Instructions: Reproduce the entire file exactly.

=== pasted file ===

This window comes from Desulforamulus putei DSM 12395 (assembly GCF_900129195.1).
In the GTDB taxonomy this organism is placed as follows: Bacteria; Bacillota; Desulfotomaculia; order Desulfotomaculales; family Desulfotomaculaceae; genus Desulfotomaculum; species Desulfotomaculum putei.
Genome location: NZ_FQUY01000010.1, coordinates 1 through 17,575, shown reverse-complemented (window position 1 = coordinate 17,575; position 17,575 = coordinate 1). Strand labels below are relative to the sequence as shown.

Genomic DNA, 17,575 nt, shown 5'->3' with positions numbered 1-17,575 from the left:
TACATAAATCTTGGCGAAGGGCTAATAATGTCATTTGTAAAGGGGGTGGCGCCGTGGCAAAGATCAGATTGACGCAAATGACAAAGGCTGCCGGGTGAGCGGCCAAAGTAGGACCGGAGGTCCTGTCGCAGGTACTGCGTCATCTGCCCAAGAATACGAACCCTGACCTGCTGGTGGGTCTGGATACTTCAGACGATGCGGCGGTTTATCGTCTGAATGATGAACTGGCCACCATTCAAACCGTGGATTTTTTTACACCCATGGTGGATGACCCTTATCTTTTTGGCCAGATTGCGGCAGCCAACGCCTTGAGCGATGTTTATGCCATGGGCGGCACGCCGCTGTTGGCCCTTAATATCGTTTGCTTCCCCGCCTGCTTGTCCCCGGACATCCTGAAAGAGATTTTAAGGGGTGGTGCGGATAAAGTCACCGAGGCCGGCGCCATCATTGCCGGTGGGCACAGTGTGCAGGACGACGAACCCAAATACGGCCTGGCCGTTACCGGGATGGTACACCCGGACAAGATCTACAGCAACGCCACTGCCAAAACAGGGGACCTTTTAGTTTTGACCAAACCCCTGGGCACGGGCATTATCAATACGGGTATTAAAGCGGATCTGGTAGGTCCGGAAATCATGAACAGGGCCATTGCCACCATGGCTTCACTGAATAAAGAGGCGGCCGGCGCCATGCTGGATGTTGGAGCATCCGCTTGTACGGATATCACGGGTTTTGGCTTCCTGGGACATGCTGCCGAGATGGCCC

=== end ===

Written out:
This window comes from Desulforamulus putei DSM 12395 (assembly GCF_900129195.1).
In the GTDB taxonomy this organism is placed as follows: Bacteria; Bacillota; Desulfotomaculia; order Desulfotomaculales; family Desulfotomaculaceae; genus Desulfotomaculum; species Desulfotomaculum putei.
Genome location: NZ_FQUY01000010.1, coordinates 1 through 17,575, shown reverse-complemented (window position 1 = coordinate 17,575; position 17,575 = coordinate 1). Strand labels below are relative to the sequence as shown.

Genomic DNA, 17,575 nt, shown 5'->3' with positions numbered 1-17,575 from the left:
TACATAAATCTTGGCGAAGGGCTAATAATGTCATTTGTAAAGGGGGTGGCGCCGTGGCAAAGATCAGATTGACGCAAATGACAAAGGCTGCCGGGTGAGCGGCCAAAGTAGGACCGGAGGTCCTGTCGCAGGTACTGCGTCATCTGCCCAAGAATACGAACCCTGACCTGCTGGTGGGTCTGGATACTTCAGACGATGCGGCGGTTTATCGTCTGAATGATGAACTGGCCACCATTCAAACCGTGGATTTTTTTACACCCATGGTGGATGACCCTTATCTTTTTGGCCAGATTGCGGCAGCCAACGCCTTGAGCGATGTTTATGCCATGGGCGGCACGCCGCTGTTGGCCCTTAATATCGTTTGCTTCCCCGCCTGCTTGTCCCCGGACATCCTGAAAGAGATTTTAAGGGGTGGTGCGGATAAAGTCACCGAGGCCGGCGCCATCATTGCCGGTGGGCACAGTGTGCAGGACGACGAACCCAAATACGGCCTGGCCGTTACCGGGATGGTACACCCGGACAAGATCTACAGCAACGCCACTGCCAAAACAGGGGACCTTTTAGTTTTGACCAAACCCCTGGGCACGGGCATTATCAATACGGGTATTAAAGCGGATCTGGTAGGTCCGGAAATCATGAACAGGGCCATTGCCACCATGGCTTCACTGAATAAAGAGGCGGCCGGCGCCATGCTGGATGTTGGAGCATCCGCTTGTACGGATATCACGGGTTTTGGCTTCCTGGGACATGCTGCCGAGATGGCCC